$Cos(A)=\frac{a^{2}+d^{2}-q^{2}}{2ad}$.

$q^{2}=a^{2}+d^{2}-2ad\times Cos(A)$ ……….(ii)

Similarly in △DCB, (Cosine Formula)

$q^{2}=b^{2}+c^{2}-2bc\times Cos(C)$.

$q^{2}=b^{2}+c^{2}+2bc\times Cos(A)$  ……….(iii)

Note: Cos (C) = Cos(180°-A)= -Cos(A)

From equations (ii) and (iii)

$a^{2}+d^{2}-2ad\times Cos(A)=b^{2}+c^{2}+2bc\times Cos(A)$.

$2.Cos(A)(ad+bc)=a^{2}+d^{2}-b^{2}-c^{2}$.

$\frac{1}{4}(ad+bc)^{2}\times Cos^{2}(A)=\frac{1}{16}(a^{2}+d^{2}-b^{2}-c^{2})^{2}$    …………..(iv)

Put this value in equation (i)

$k^{2}=\frac{1}{4}(ad+bc)^{2}-\frac{1}{16}(a^{2}+d^{2}-b^{2}-c^{2})^{2}$.

$16\times k^{2}=4\times (ad+bc)^{2}-(a^{2}+d^{2}-b^{2}-c^{2})^{2}$.

$16\times k^{2}=(2ad+2bc)^{2}-(a^{2}+d^{2}-b^{2}-c^{2})^{2}$.

As we know: $x^{2}-y^{2}=(x+y)(x-y)$.

$16\times k^{2}=[(b+c)^{2}-(a-d)^{2}]\times [(a+d)^{2}-(b-c)^{2}]$.

Again apply this formula: $x^{2}-y^{2}=(x+y)(x-y)$.

$16\times k^{2}=[(a+b+c-d)(b+c+d-a)]\times [(a+d+b-c)(a+d+c-b)]$.

Let, the semi-perimeter of $\square ABCD= s$.

$2s=a+b+c+d$.

$16\times k^{2}=[(2s-2d)(2s-2a)]\times [(2s-2c)(2s-2b)]$.

$16\times k^{2}=16\times (s-a)(s-b)(s-c)(s-d)$.

$k=\sqrt{(s-a)(s-b)(s-c)(s-d)}$.

Bretschneider’s formula

This formula calculates the area of a quadrilateral if the length of sides and the sum of opposite angles are given.

$ar(\square ABCD) = ar(△ABC) + ar(△ADC)$.

$k=\frac{1}{2}ab\times Sin(B)+\frac{1}{2}cd\times Sin(D)$.

$4k=2ab\times Sin(B)+2cd\times Sin(D)$.

Here, k is the area of the Quadrilateral.

After squaring both sides:

$16k^{2}=4a^{2}b^{2}\times Sin^{2}(B)+4c^{2}d^{2}\times Sin^{2}(D)+8abcd\times Sin(B)\times Sin(D)$………..(i)

In △ABC, Use Cosine Formula

$AC^{2}=a^{2}+b^{2}-2ab\times Cos(B)$   ………..(ii)

$AC^{2}=c^{2}+d^{2}-2cd\times Cos(D)$   ………..(iii)

From equation (ii) & (iii)

$a^{2}+b^{2}-2ab\times Cos(B)=c^{2}+d^{2}-2cd\times Cos(D)$.

$2ab\times Cos(B)-2cd\times Cos(D)=a^{2}+b^{2}-c^{2}-d^{2}$.

After Squaring both sides:

$4a^{2}b^{2}Cos^{2}(B)+4c^{2}d^{2}\times Cos^{2}(D)-8abcd\times Cos(B)\times Cos(D)=(a^{2}+b^{2}-c^{2}-d^{2})^{2}$ ……(iv)

Formula: $Sin^{2}(\theta)+Cos^{2}(\theta)=1$.

$16k^{2}+(a^{2}+b^{2}-c^{2}-d^{2})^{2}=4a^{2}b^{2}+4c^{2}d^{2}-8abcd\times Cos(B+D)$.

Formula: Cos(C+D)=Cos(C).Cos(D) – Sin(C).Sin(D)

$=(2ab+2cd)^{2}-8abcd-8abcd\times Cos(B+D)$.

$=(2ab+2cd)^{2}-8abcd\times [1+Cos(B+D)]$.

Formula: $Cos(2\theta)=2Cos^{2}(\theta)-1$.

$=(2ab+2cd)^{2}-8abcd\times (1+2Cos^{2}(\frac{B+D}{2})-1)$.

$=(2ab+2cd)^{2}-16abcd\times Cos^{2}(\frac{B+D}{2})$.

$16k^{2}+16abcd\times Cos^{2}(\frac{B+D}{2})=(2ab+2cd)^{2}-(a^{2}+b^{2}-c^{2}-d^{2})^{2}$.

Formula: $x^{2}-y^{2}=(x+y)(x-y)$.

$=[(a+b)^{2}-(c-d)^{2}]\times [(c+d)^{2}-(a-b)^{2}]$.

Formula: $x^{2}-y^{2}=(x+y)(x-y)$.

$=[(a+b+c-d)(a+b+d-c)]\times [(a+c+d-b)(b+c+d-a)]$.

Formula: 2s = a+b+c+d, Where ‘s’ is the semiperimeter.

$=[(2s-2d)(2s-2c)]\times [(2s-2b)(2s-2a)]$.

$=16\times (s-a)(s-b)(s-c)(s-d)$.

$k^{2}=(s-a)(s-b)(s-c)(s-d)-abcd\times Cos^{2}(\frac{B+D}{2})$.

$k=\sqrt{(s-a)(s-b)(s-c)(s-d)-abcd\times Cos^{2}(\frac{B+D}{2})}$.

Here, You can put B+D or A+C

$Cos(\frac{B+D}{2})=Cos(\frac{360°-(A+C)}{2})=-Cos(\frac{A+C}{2})$.

After Squaring both sides:

$Cos^{2}(\frac{B+D}{2})=Cos^{2}(\frac{A+C}{2})$.

$Cos^{2}(\frac{B+D}{2})=Cos^{2}(90°)=0$.

$k=\sqrt{(s-a)(s-b)(s-c)(s-d)}$.

It’s the Brahmagupta’s Formula. (Cyclic Quadrilateral Properties)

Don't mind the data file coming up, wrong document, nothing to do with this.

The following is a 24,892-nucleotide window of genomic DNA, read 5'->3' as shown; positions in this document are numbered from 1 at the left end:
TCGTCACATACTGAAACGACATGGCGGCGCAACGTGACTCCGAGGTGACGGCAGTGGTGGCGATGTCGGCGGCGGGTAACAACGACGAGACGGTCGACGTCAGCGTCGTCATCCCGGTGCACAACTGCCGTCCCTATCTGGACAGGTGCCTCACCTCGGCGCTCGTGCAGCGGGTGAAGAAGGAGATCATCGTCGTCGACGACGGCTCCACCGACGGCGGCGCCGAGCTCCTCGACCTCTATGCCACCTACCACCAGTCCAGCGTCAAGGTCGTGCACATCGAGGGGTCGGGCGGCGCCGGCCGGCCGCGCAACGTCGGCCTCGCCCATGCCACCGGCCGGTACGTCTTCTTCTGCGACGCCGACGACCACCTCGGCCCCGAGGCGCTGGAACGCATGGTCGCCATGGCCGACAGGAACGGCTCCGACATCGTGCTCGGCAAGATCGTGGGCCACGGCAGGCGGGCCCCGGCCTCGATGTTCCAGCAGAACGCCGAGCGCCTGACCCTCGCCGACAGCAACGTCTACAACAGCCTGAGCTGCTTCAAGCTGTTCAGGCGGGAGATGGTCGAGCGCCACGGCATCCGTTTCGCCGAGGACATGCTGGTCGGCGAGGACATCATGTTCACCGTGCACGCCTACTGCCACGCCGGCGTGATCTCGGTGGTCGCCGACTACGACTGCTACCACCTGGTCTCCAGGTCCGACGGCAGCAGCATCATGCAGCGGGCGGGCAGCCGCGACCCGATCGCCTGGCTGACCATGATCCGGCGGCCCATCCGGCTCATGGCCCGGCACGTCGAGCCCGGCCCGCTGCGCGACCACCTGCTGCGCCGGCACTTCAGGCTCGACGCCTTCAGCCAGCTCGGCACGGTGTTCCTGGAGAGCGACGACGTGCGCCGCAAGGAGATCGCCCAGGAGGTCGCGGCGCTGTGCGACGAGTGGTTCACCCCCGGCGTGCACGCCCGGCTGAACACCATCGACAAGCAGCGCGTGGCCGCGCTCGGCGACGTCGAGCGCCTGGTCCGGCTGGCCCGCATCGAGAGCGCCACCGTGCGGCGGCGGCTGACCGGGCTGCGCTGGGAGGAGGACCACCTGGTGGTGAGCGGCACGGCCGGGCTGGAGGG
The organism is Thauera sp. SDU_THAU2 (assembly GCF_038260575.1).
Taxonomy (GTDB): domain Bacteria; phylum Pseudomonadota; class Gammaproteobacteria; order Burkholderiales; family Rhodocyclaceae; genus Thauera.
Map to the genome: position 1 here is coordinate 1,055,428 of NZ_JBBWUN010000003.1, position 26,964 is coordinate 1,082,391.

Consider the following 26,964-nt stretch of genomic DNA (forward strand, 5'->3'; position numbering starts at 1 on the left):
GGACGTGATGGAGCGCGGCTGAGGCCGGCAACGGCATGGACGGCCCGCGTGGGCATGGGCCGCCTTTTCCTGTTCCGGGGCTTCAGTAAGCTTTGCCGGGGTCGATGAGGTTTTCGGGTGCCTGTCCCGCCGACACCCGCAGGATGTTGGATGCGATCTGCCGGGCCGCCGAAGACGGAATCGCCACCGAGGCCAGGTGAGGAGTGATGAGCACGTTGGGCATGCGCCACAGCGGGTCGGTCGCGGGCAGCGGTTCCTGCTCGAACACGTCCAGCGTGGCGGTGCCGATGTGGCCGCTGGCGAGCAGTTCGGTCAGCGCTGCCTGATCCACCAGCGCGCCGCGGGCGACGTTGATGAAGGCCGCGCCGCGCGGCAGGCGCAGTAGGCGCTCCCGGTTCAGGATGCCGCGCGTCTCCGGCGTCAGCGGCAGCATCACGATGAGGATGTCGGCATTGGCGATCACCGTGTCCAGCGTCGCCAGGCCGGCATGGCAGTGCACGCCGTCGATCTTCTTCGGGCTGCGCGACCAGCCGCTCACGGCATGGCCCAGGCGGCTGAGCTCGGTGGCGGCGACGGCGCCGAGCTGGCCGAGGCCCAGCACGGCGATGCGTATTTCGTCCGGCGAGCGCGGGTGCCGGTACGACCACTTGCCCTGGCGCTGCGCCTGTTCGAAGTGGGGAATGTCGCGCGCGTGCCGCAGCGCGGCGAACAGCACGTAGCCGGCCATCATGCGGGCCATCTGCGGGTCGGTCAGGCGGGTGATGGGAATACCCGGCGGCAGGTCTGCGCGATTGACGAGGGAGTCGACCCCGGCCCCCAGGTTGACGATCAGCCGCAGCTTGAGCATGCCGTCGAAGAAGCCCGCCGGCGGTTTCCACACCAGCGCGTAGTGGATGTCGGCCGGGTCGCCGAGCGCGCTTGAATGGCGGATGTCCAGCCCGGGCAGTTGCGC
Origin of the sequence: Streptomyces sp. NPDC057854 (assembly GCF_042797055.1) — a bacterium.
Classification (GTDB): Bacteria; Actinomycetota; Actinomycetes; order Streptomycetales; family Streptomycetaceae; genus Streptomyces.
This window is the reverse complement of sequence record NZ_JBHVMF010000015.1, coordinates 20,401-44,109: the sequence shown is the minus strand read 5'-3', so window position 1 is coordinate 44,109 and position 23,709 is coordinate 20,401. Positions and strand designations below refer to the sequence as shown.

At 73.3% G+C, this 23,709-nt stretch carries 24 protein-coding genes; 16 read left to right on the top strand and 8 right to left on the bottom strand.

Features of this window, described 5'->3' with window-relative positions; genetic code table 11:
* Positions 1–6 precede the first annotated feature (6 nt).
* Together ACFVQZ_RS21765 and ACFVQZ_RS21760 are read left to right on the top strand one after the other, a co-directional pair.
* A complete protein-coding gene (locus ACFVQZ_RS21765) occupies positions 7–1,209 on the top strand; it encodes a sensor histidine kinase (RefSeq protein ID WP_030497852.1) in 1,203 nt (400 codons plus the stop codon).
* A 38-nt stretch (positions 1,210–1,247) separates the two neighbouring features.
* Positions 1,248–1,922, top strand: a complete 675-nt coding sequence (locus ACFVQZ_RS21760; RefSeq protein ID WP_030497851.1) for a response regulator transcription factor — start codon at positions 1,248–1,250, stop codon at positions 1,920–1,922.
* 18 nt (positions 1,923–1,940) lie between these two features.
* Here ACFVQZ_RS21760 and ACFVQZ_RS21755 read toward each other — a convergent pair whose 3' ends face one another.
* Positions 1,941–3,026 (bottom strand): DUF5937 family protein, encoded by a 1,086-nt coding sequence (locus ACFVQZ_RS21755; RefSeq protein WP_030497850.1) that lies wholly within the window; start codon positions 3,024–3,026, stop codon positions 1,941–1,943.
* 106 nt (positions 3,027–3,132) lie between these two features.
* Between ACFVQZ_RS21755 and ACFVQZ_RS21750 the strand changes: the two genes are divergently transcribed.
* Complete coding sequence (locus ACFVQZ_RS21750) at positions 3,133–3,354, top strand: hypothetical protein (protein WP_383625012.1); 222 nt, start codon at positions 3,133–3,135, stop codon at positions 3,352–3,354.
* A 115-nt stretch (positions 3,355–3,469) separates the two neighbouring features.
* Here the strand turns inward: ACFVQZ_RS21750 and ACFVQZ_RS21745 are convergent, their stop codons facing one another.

Question: Find the area of ◻ABCD, if AB=7, BC=5 cm, CD=4 cm, and DA=6 cm. ∠A=70°, ∠B=115°, ∠C=50° and ∠D=125°?

Solution: Use Bretschneider’s formula:

$k=\sqrt{(s-a)(s-b)(s-c)(s-d)-abcd\times Cos^{2}(\frac{B+D}{2})}$.

s=11

a=7, b=5, c=4, d=6

A+C=120°, Cos(60°)=1/2

$k=3\sqrt{70} cm^{2}$

In the given figure, tangents AP = AS

PB = BQ

CR=CQ

DR=DS

(AP + PB) + (CR + DR) = (AS + DS) + (BQ + CQ)

AB + DC = BC + AD  ………(i) [Theorem]

The area of triangle = $\frac{1}{2}\times Base\times Height$.

$ar(△AOB) = \frac{1}{2}ar$.

$ar(△BOC) =\frac{1}{2}br$.

$ar(△COD) = \frac{1}{2}cr$.

$ar(△DOA) = \frac{1}{2}dr$.

$ar(\square ABCD) = \frac{1}{2}(ar+br+cr+dr)$.

Let, ‘k’ is the area of the Quadrilateral and ‘s’ is its semi-perimeter.

$k=\frac{a+b+c+d}{2}\times r$.

$k=s\times r$  ……….(ii)

Question: In the given figure AB=1 cm, CD=4 cm, and DP : PB = 8 : 3 then find the area of the encircle? (Cyclic Quadrilateral Properties)

Solution: $△DCP \sim △ABP$ (Similar Triangles)

∠DCA = ∠ABD (Angles subtended by the same chord AD, on the boundary)

∠DPC = ∠APB (Vertically opposite angles)

Given, DP=8x & PB=3x

So, $\frac{DP}{AP}=\frac{CP}{PB}=\frac{DC}{AB}$.

$\frac{8x}{AP}=\frac{CP}{3x}=\frac{4}{1}$.

$\frac{CP}{3x}=\frac{4}{1}$.

$CP=12x$.

$\frac{8x}{AP}=\frac{4}{1}$.

$AP=2x$.

$△DAP \sim △CBP$.

∠DAC = ∠CBD (Angles subtended by the same chord DC, on the boundary)

∠DPA = ∠CPB (Vertically opposite angles)

So, $\frac{DP}{PC}=\frac{AP}{PB}=\frac{AD}{BC}$.

$\frac{8x}{PC}=\frac{2x}{3x}=\frac{AD}{BC}$.

$\frac{AD}{BC}=\frac{2}{3}$.

Use Theorem: AB + DC = BC + AD

1+4=3y+2y

y=1

The area of the Cyclic Quadrilateral ABCD, (Use Brahmagupta’s Formula)

$k=\sqrt{(s-a)(s-b)(s-c)(s-d)}$.

a= 1, b=3, c=4, d=2, and s=5

So, $k=\sqrt{24}$ cm2

To find the area of the incircle use formula: $k=s\times r$.

$5\times r=\sqrt{24}$.

$r=\frac{\sqrt{24}}{5}$.

Area of incircle  $=\pi r^{2}=\frac{24}{25}\pi$ cm2

Let, O be the intersection point of the diagonals AC & BD. (Cyclic Quadrilateral Properties)

$ar(\triangle BAD)=\frac{1}{2}\times ad\times Sin(A)$.

$ar(\triangle BCD)=\frac{1}{2}\times bc\times Sin(C)$.

Sin(A)= Sin(180°-C)=Sin(C)

$\frac{ar(\triangle BAD)}{ar(\triangle BCD)}=\frac{ad}{bc}$.

$\frac{ar(\triangle ADO)}{ar(\triangle CDO)}=\frac{AO}{OC}$ ……..(ii)

$\frac{ar(\triangle ABO)}{ar(\triangle CBO)}=\frac{AO}{OC}$ ……..(iii)

$\frac{ar(\triangle BAD)}{ar(\triangle BCD)}=\frac{AO}{OC}$ ……..(iv)
$\frac{AO}{OC}=\frac{a\times d}{b\times c}$.
Similarly, $\frac{BO}{OD}=\frac{a\times b}{c\times d}$.